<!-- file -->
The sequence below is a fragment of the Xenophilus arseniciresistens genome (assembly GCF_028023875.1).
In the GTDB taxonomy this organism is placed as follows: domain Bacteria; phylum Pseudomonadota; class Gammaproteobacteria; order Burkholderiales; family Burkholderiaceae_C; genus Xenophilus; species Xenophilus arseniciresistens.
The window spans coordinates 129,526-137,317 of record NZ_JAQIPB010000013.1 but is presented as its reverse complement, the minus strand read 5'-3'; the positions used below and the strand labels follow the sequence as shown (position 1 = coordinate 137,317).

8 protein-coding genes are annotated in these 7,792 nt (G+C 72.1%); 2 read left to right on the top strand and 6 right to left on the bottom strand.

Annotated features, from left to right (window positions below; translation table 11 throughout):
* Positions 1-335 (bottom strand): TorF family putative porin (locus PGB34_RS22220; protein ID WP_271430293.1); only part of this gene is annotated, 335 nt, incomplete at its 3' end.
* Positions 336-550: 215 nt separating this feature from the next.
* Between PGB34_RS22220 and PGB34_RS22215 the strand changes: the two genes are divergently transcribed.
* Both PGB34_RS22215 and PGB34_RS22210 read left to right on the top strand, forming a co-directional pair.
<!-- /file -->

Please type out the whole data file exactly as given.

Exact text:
The sequence below is a fragment of the Xenophilus arseniciresistens genome (assembly GCF_028023875.1).
In the GTDB taxonomy this organism is placed as follows: domain Bacteria; phylum Pseudomonadota; class Gammaproteobacteria; order Burkholderiales; family Burkholderiaceae_C; genus Xenophilus; species Xenophilus arseniciresistens.
The window spans coordinates 129,526-137,317 of record NZ_JAQIPB010000013.1 but is presented as its reverse complement, the minus strand read 5'-3'; the positions used below and the strand labels follow the sequence as shown (position 1 = coordinate 137,317).

8 protein-coding genes are annotated in these 7,792 nt (G+C 72.1%); 2 read left to right on the top strand and 6 right to left on the bottom strand.

Annotated features, from left to right (window positions below; translation table 11 throughout):
* Positions 1-335 (bottom strand): TorF family putative porin (locus PGB34_RS22220; protein ID WP_271430293.1); only part of this gene is annotated, 335 nt, incomplete at its 3' end.
* Positions 336-550: 215 nt separating this feature from the next.
* Between PGB34_RS22220 and PGB34_RS22215 the strand changes: the two genes are divergently transcribed.
* Both PGB34_RS22215 and PGB34_RS22210 read left to right on the top strand, forming a co-directional pair.